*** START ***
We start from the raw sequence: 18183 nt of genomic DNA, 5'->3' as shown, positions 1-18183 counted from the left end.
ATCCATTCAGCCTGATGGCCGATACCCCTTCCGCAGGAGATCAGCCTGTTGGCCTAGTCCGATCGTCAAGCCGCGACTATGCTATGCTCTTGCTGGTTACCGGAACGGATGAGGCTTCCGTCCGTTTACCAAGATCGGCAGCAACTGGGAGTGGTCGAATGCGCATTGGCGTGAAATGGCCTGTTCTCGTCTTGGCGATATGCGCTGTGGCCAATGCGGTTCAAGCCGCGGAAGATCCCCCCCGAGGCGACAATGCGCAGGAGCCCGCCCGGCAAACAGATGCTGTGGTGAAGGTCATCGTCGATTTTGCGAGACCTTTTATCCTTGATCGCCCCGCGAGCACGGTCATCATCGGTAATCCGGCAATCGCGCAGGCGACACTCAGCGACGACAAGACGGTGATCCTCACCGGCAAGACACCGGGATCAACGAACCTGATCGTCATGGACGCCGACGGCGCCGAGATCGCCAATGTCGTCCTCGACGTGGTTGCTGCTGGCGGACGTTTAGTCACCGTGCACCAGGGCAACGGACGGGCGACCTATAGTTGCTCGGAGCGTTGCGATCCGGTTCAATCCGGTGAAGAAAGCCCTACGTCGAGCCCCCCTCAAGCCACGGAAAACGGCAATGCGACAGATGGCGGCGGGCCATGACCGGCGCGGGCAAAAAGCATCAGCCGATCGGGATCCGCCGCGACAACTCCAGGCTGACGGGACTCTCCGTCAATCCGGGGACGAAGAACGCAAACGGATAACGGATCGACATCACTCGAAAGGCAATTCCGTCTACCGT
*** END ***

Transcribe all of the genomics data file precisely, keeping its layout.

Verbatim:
We start from the raw sequence: 18183 nt of genomic DNA, 5'->3' as shown, positions 1-18183 counted from the left end.
ATCCATTCAGCCTGATGGCCGATACCCCTTCCGCAGGAGATCAGCCTGTTGGCCTAGTCCGATCGTCAAGCCGCGACTATGCTATGCTCTTGCTGGTTACCGGAACGGATGAGGCTTCCGTCCGTTTACCAAGATCGGCAGCAACTGGGAGTGGTCGAATGCGCATTGGCGTGAAATGGCCTGTTCTCGTCTTGGCGATATGCGCTGTGGCCAATGCGGTTCAAGCCGCGGAAGATCCCCCCCGAGGCGACAATGCGCAGGAGCCCGCCCGGCAAACAGATGCTGTGGTGAAGGTCATCGTCGATTTTGCGAGACCTTTTATCCTTGATCGCCCCGCGAGCACGGTCATCATCGGTAATCCGGCAATCGCGCAGGCGACACTCAGCGACGACAAGACGGTGATCCTCACCGGCAAGACACCGGGATCAACGAACCTGATCGTCATGGACGCCGACGGCGCCGAGATCGCCAATGTCGTCCTCGACGTGGTTGCTGCTGGCGGACGTTTAGTCACCGTGCACCAGGGCAACGGACGGGCGACCTATAGTTGCTCGGAGCGTTGCGATCCGGTTCAATCCGGTGAAGAAAGCCCTACGTCGAGCCCCCCTCAAGCCACGGAAAACGGCAATGCGACAGATGGCGGCGGGCCATGACCGGCGCGGGCAAAAAGCATCAGCCGATCGGGATCCGCCGCGACAACTCCAGGCTGACGGGACTCTCCGTCAATCCGGGGACGAAGAACGCAAACGGATAACGGATCGACATCACTCGAAAGGCAATTCCGTCTACCGT